With contributions by Ryan Steadman and the CBL team
For us craft beer fans, it has been a tough couple of months not being able to visit our favorite breweries, taprooms, and brewpubs. Likewise it has been a difficult time for business owners as well, since they’ve been missing out on regular revenue from taproom sales. We were fortunate enough to visit several newly-reopened breweries during the last couple of weekends. While it is great to have a beer on draft again and some (safe) social interaction, the experience is quite a bit different from what you may be used to. But don’t let that discourage you! The following is an account of our personal experiences, with the hope that it’ll help those venturing out know what to expect.
It is clear that most breweries are taking these current social distancing regulations seriously, even as official guidelines are constantly changing. While the general rules are clearly defined, (such as capacity limits, mask requirements, etc.) each brewery is experimenting with the implementation differently. So your own experience may differ in the coming weeks as breweries continue to refine these rules. But rest assured, there will be signs posted everywhere outlining that specific brewery’s social distancing guidelines.
The most obvious change is the mask requirement. Don’t leave home without one, especially since the Governor gave permission for businesses to refuse service to anyone not wearing a face covering. Be prepared to don it any time you’re not sitting at your table. Some places even ask that you wear them when not eating or drinking. Wild Provisions Beer Project takes this requirement seriously by requesting that everyone at the table put their masks back on whenever the server is present.
Another big difference to expect during your visit is the restriction of movement. Most breweries do not have open seating anymore, so you may have to wait for a host to seat you at a cleaned and sanitized table. Before entering Twisted Pine, an employee took everyone’s temperature and checked IDs at the door before allowing us in. After being seated, it is recommended that you stay at your table unless visiting the bathroom. Some places allow you to order from the bar, but most have table service to prevent patrons from wandering. When you do need to get up, there are usually clearly marked traffic patterns on the floor to prevent people from crossing paths. Instead of the usual open water stations, you’ll most likely need to request it from your server or at the bar. Restroom rules can also vary, but all seek to minimize contact with others. Some stalls or urinals may be taped off or are set up to only allow one person in at a time. Liquid Mechanics was one of the latter, and their posted suggestion was to call out “ka KAW!” before trying to enter.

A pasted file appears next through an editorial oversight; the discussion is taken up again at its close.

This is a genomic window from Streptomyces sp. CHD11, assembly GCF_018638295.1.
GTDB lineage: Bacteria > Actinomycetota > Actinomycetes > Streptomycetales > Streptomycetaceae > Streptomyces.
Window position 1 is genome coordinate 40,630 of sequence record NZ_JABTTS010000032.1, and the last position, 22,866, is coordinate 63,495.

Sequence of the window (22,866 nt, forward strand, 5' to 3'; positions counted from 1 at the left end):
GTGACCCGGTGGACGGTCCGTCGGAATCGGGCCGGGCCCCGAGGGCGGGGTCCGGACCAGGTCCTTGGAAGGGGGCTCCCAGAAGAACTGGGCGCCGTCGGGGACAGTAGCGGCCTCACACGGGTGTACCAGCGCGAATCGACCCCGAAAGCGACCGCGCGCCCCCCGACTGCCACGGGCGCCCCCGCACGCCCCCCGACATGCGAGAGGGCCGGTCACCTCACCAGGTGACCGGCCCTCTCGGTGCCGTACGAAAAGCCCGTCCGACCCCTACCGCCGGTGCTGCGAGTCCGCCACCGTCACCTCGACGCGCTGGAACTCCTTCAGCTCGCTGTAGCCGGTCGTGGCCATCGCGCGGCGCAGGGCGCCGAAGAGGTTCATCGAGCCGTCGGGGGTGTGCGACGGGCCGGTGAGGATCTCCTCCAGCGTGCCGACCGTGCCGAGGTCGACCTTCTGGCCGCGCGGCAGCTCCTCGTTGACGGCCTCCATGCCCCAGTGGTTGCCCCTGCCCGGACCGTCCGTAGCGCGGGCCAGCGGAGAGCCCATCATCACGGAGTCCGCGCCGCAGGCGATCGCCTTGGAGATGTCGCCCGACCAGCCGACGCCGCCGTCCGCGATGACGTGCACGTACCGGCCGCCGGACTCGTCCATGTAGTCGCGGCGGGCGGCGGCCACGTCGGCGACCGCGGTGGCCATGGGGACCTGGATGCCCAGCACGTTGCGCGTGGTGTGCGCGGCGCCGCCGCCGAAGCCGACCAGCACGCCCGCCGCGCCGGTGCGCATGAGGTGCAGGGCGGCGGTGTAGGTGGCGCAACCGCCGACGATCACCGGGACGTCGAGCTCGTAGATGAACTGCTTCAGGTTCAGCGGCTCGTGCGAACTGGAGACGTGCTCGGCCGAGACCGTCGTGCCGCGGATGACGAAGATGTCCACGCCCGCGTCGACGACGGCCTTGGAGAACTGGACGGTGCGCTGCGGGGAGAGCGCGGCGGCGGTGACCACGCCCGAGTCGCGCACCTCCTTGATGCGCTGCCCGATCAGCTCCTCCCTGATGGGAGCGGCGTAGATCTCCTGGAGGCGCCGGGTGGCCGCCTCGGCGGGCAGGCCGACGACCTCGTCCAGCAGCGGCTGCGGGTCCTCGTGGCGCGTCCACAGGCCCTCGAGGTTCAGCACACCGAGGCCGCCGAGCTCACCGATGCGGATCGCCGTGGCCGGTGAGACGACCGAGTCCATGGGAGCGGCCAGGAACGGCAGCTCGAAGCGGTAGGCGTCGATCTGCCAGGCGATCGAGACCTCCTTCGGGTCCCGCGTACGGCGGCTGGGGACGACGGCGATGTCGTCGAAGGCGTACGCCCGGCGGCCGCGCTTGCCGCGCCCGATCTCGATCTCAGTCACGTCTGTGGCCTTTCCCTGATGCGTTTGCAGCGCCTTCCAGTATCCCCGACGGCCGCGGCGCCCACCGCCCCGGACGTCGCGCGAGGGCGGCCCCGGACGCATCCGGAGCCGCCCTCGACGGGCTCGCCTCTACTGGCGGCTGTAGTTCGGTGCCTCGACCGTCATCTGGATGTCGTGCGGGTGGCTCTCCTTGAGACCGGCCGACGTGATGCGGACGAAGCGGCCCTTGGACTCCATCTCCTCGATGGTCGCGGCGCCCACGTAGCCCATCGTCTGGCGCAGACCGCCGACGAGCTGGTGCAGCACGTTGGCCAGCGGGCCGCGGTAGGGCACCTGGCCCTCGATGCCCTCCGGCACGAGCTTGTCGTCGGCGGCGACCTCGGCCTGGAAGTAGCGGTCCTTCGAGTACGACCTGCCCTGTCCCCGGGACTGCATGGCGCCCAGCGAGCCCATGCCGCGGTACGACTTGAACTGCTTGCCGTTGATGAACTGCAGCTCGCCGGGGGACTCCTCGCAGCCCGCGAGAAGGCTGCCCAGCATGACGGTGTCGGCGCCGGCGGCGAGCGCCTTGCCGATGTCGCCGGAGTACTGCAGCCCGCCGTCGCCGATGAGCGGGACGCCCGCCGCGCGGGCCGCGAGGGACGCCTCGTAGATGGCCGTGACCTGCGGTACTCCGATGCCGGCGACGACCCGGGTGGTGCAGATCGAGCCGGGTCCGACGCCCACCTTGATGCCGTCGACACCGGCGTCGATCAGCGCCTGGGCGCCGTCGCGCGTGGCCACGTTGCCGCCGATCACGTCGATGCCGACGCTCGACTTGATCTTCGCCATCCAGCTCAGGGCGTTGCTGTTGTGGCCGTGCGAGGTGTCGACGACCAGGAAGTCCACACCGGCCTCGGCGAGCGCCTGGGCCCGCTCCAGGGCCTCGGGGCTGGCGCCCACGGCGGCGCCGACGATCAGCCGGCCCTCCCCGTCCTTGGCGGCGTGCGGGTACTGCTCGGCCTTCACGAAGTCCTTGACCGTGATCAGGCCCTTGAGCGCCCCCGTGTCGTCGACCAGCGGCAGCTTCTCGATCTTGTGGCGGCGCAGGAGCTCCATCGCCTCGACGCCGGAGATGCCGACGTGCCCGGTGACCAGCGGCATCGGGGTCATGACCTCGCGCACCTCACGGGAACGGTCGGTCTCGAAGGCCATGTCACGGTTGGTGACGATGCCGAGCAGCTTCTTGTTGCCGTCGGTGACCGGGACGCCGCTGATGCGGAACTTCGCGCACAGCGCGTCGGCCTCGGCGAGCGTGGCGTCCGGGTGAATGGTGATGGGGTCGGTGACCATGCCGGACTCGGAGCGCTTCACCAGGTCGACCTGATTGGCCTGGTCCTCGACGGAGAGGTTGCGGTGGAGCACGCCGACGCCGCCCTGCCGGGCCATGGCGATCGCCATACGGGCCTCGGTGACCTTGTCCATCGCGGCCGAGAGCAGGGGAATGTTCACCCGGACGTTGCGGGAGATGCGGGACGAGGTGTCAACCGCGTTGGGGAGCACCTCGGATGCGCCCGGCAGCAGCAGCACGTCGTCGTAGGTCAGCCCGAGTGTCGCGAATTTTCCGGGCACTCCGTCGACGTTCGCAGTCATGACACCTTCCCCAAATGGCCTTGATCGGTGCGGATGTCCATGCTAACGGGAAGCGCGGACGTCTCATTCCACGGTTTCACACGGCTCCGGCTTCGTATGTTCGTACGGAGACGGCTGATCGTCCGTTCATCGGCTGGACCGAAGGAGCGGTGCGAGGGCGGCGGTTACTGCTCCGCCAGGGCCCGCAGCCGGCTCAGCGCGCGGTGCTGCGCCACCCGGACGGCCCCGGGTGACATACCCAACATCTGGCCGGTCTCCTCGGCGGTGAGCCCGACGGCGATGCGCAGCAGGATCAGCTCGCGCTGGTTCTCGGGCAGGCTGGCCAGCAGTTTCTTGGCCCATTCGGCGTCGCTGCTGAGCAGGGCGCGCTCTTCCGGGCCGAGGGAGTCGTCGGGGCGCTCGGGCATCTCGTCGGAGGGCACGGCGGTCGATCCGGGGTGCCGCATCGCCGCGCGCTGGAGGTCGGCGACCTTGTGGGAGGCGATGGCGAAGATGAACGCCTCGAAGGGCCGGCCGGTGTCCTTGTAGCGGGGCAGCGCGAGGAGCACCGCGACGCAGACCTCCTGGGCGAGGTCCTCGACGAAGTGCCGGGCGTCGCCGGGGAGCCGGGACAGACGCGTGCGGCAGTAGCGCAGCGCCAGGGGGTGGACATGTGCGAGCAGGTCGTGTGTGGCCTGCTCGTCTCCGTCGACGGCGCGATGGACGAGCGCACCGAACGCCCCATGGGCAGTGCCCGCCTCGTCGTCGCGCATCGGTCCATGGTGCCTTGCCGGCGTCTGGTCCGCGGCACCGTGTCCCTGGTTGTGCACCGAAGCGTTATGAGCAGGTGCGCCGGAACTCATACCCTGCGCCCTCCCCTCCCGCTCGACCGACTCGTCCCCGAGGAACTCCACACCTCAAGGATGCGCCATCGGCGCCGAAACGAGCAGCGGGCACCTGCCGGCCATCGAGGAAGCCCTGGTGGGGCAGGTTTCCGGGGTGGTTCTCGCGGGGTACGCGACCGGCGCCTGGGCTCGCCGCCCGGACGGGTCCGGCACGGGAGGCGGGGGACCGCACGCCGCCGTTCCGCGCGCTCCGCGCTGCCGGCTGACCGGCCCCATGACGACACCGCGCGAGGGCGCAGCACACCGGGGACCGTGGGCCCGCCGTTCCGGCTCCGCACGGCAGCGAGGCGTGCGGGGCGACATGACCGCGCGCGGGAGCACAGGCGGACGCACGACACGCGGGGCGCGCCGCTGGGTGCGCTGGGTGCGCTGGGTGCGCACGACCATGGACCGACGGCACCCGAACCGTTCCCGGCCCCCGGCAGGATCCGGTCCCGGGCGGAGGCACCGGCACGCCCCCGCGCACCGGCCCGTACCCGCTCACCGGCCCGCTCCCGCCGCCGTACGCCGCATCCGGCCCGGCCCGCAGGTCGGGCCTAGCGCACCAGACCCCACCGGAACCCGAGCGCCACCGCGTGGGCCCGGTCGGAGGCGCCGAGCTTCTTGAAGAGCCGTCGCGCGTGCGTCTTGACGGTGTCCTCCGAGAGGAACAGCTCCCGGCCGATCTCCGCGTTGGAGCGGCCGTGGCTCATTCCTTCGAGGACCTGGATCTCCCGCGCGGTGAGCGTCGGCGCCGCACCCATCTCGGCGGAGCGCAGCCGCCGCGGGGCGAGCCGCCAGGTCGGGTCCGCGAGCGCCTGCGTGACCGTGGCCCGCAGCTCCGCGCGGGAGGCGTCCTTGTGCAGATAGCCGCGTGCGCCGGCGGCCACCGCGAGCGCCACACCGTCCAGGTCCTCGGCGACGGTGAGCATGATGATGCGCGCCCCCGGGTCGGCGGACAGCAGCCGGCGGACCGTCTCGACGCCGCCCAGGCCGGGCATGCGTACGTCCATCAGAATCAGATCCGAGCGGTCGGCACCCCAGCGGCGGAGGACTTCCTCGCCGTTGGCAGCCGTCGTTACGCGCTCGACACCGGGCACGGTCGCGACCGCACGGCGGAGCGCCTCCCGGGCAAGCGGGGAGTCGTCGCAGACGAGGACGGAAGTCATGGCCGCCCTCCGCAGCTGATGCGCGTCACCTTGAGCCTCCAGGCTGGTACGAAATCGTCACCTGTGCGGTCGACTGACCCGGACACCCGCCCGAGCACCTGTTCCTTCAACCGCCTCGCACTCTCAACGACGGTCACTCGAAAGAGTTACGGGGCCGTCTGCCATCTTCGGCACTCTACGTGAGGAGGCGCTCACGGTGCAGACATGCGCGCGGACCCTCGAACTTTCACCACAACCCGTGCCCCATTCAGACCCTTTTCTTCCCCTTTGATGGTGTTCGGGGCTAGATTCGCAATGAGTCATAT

Once settled, you’ll commonly find hand sanitizer adorning the tables and the bar. Twisted Pine kindly supplied clean plastic baggies so you could store your mask when not in use. A handy QR code might be displayed on the table allowing you to retrieve a digital menu without having to handle a physical copy. Wibby took it a step further by allowing you to order and pay from your phone, further minimizing contact.
Recent research on COVID indicates that open air spaces provide a much lower chance of spreading the virus, so many breweries have, or are working to, extend or create patios. Liquid Mechanics has expanded into their own parking lot and Wibby has taken over a vast area, utilizing an outdoor pavilion for their seating. One of the most popular categories that we track here at Colorado Brewery List are breweries with patios. Now more than ever, breweries will be depending on their outdoor spaces and newly christened asphalt beer gardens.
When you are ready to brewery hop, we have a few recommendations to make things go smoothly. First, check before you leave home to see if a brewery takes reservations. Otherwise, because of capacity restrictions, you may have to wait or come back later. Plus keep in mind your party size will be limited to between 6-8 people. Additionally, dogs and anyone under 21 might not be allowed in for the time being. This of course varies brewery to brewery. There may even be a time limit where customers are expected to give up their table after a set period of time, which is the policy at Joyride Brewing. Next, wear sunscreen and hats even if you do not plan to sit outside. Since outdoor seating is becoming prominent, it is best to be prepared for that unrelenting Colorado sun. A recommendation to brewery owners as well: where possible, try to provide some shade for your outdoor tables. I myself got a little sunburned from my own unpreparedness. Most of all, be nice, patient, and tip your servers well. Nobody likes these new regulations or having to enforce them, but we’re all stuck in this situation together for the foreseeable future.
While visiting a brewery right now can be a little awkward, we assure you that it can still be an enjoyable experience when you know roughly what to expect. The beer tastes as good as it always has, or maybe even better after being deprived for months. Breweries need our support now more than ever. If you still don’t feel comfortable visiting your favorite local spot yet, you can count on most breweries having a separate line for to-go orders. Some offer the ability to pre-order your beers online, so you can quickly grab and go. Beer delivery has even become an option. Another nice alternative to picking up crowlers/growlers are the slush beers at breweries like Wiley Roots, Wibby and Cerberus. Just make sure it’s your last stop so you can safely drink them at home on your own deck.